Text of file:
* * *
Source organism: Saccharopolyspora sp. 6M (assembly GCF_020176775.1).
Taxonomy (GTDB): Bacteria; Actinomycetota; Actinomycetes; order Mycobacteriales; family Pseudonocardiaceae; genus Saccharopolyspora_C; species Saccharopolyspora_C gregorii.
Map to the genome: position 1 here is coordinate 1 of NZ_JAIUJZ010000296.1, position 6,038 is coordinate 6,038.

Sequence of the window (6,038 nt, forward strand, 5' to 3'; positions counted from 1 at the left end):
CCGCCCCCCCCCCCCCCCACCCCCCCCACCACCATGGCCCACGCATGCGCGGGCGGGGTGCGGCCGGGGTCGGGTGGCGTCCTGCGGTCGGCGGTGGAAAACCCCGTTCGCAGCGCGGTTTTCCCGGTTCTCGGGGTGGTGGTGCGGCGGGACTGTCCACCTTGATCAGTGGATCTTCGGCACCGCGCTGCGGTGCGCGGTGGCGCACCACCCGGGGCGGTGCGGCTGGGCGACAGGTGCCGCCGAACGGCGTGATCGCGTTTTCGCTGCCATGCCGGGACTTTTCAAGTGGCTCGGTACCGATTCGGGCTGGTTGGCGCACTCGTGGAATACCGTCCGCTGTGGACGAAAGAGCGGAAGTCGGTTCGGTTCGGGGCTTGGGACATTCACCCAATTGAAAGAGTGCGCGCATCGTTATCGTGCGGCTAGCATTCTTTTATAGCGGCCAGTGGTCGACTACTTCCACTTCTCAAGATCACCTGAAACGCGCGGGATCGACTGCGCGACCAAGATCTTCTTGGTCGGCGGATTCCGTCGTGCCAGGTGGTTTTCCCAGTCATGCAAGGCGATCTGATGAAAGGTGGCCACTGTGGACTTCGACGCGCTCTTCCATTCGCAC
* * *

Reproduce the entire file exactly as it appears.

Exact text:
Source organism: Saccharopolyspora sp. 6M (assembly GCF_020176775.1).
Taxonomy (GTDB): Bacteria; Actinomycetota; Actinomycetes; order Mycobacteriales; family Pseudonocardiaceae; genus Saccharopolyspora_C; species Saccharopolyspora_C gregorii.
Map to the genome: position 1 here is coordinate 1 of NZ_JAIUJZ010000296.1, position 6,038 is coordinate 6,038.

Sequence of the window (6,038 nt, forward strand, 5' to 3'; positions counted from 1 at the left end):
CCGCCCCCCCCCCCCCCCACCCCCCCCACCACCATGGCCCACGCATGCGCGGGCGGGGTGCGGCCGGGGTCGGGTGGCGTCCTGCGGTCGGCGGTGGAAAACCCCGTTCGCAGCGCGGTTTTCCCGGTTCTCGGGGTGGTGGTGCGGCGGGACTGTCCACCTTGATCAGTGGATCTTCGGCACCGCGCTGCGGTGCGCGGTGGCGCACCACCCGGGGCGGTGCGGCTGGGCGACAGGTGCCGCCGAACGGCGTGATCGCGTTTTCGCTGCCATGCCGGGACTTTTCAAGTGGCTCGGTACCGATTCGGGCTGGTTGGCGCACTCGTGGAATACCGTCCGCTGTGGACGAAAGAGCGGAAGTCGGTTCGGTTCGGGGCTTGGGACATTCACCCAATTGAAAGAGTGCGCGCATCGTTATCGTGCGGCTAGCATTCTTTTATAGCGGCCAGTGGTCGACTACTTCCACTTCTCAAGATCACCTGAAACGCGCGGGATCGACTGCGCGACCAAGATCTTCTTGGTCGGCGGATTCCGTCGTGCCAGGTGGTTTTCCCAGTCATGCAAGGCGATCTGATGAAAGGTGGCCACTGTGGACTTCGACGCGCTCTTCCATTCGCAC